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Bible verses about Paradox
(From Forerunner Commentary)

Psalm 73:1-17

Psalm 73:1-17 shows that the righteous man severely misjudged the reality of his situation for a time until God revealed the truth. This trap can catch any of us. The wicked appear to prosper only if we consider merely what appears on the surface.

What God reveals to the psalmist is that the people he envies may appear to gain the whole world, but in reality, they are lacking something of immeasurably greater value. Through prayer and meditation, the psalmist is able to grasp this, and through God's revelation, he returns to a better emotional and spiritual state.

However, while in that anguished state, he sincerely assumed God was plaguing and punishing him every morning (verse 14). There are times when that may indeed be the case, and we might need a firm spanking because we may have repeatedly committed a sin and need to be brought up short. But we must not allow this to be our only conclusion, as the Bible frequently shows that, in the case of God's children, most trials are not given as punishment.

As a trial continues, a Christian tends to reason that, if he were not sinning, he would not be going through this experience. He therefore has a strong tendency to recall scriptures that say something similar to, “Therefore you shall be perfect, even as your Father in heaven is perfect” (Matthew 5:48). Verses of this sort become our guide to correct the stressful condition. It is at this point that, all too often, we make a significant mistake, assuming that we are being punished.

John W. Ritenbaugh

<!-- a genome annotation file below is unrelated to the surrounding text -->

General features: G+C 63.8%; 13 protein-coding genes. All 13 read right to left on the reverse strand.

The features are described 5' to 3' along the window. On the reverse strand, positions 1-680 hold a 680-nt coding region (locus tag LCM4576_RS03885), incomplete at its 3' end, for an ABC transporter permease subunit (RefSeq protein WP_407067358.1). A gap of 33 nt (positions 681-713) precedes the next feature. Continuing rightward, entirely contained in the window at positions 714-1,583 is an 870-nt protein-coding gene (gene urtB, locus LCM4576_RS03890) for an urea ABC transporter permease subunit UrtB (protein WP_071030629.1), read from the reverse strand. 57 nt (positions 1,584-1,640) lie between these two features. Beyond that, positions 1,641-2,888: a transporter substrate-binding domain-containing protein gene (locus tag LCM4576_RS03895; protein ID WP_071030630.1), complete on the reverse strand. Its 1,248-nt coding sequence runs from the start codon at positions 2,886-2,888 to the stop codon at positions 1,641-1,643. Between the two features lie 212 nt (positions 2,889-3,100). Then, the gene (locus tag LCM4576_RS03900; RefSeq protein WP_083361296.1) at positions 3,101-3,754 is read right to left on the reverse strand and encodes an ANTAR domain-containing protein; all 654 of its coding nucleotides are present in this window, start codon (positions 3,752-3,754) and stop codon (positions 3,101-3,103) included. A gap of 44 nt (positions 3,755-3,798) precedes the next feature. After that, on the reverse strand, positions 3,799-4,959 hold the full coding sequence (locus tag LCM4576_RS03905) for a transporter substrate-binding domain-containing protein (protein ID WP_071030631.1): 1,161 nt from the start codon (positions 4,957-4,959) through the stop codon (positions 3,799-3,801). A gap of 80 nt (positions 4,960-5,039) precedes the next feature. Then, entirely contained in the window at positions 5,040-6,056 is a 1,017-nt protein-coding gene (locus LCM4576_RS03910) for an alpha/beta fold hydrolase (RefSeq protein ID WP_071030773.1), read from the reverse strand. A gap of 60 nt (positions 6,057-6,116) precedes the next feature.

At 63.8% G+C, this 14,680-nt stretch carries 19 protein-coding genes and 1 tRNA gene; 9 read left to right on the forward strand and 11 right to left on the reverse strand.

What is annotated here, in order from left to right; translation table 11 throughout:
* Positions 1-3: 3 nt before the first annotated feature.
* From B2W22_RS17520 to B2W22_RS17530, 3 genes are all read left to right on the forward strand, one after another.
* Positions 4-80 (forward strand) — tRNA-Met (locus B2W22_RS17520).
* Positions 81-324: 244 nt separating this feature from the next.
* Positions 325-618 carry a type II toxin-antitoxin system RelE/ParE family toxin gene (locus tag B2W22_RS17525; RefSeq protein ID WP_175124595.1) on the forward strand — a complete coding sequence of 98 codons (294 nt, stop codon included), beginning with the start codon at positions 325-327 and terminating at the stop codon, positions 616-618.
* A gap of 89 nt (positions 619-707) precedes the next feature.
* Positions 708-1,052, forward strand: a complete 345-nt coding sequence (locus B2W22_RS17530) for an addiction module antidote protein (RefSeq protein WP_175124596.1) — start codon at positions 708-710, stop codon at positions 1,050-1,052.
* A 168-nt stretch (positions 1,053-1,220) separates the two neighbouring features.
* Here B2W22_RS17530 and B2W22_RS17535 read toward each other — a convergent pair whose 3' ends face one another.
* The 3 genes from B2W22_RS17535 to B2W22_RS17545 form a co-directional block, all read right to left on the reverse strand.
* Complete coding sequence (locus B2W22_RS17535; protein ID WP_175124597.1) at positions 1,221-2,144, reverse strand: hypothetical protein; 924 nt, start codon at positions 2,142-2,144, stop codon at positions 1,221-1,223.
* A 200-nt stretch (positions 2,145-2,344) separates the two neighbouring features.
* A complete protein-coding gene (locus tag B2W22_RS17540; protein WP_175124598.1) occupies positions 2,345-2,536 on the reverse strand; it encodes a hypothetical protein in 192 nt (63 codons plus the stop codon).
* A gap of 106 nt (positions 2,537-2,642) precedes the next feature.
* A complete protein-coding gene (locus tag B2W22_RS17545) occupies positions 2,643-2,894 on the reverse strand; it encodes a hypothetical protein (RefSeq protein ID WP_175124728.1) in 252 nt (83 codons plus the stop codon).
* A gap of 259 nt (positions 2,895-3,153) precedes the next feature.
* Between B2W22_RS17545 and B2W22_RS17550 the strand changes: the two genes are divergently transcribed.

Ecclesiastes and Christian Living (Part Eleven): Paradox, Continued


 

Proverbs 26:4-5

In his article, "Is Proverbs in Contradiction on Answering Fools?" James Patrick Holding feels that the alleged contradiction between Proverbs 26:4-5

wins a major award for silliness. What we have here is not contradiction, but dilemma—an indication that when it comes to answering fools, you cannot win—because they are fools, and there is no practical cure for foolery (as this citation demonstrates). So: It is unwise to argue with a fool at his own level and recognize his own foolish suppositions, but it is good sometimes to refute him soundly, lest his foolishness seem to be confirmed by your silence.

In his Alleged Contradictions in the Bible, B.J. Clarke points out that the close proximity of these verses (back to back) would rule out the idea of discrepancy even for the most sophomoric of scholars. James Jackson, in his article, "Answering the Fool," suggests that "such close proximity reflects design, not disorder."

Dr. E. W. Bullinger suggests that the connection between these verses can be explained by an ellipsis (something deliberately left out to grab the reader's attention) beginning in verse 3, which compares reasoning with a fool to reasoning with a donkey. Rather than considering these proverbs as absolute commands, the reader finds cause-and-effect cautions: If you answer a fool, you will be like him, but if you do not answer a fool, he will assume you are like him. Either way, we would lose.

Along with ellipsis, the technique of parallelism (repeated similarities used for rhetorical effect) is used throughout Proverbs to amplify meaning. Consider Proverbs 28:1: "The wicked flee when no one pursues; but the righteous are as bold as a lion." In this light, Proverbs 26:4-5 can be read: "Do not answer a fool according to his folly, lest you be like him. [But on the other hand,] answer a fool according to his folly, lest he be wise in his own eyes."

Paradox provides another explanation for the alleged "contradiction." Lynn Anderson, in his article "The Case for Mystery," asserts that the Bible embraces paradoxes throughout. The apostle Paul, for example, in the same chapter (Galatians 6:2, 5), urges, "Bear one another's burdens," and three verses later suggests, "Each one shall bear his own load." Similarly, Paul warns Christians not to be "burdened again by a yoke of bondage" (Galatians 5:1), while teaching elsewhere that we are to become "slaves to righteousness" (Romans 6:18). Jesus Christ provides the most sterling example of paradox when he warns His disciples that whoever desires to lead must become a servant (Luke 22:26) and whoever would save his life must be willing to lose it (Luke 17:33).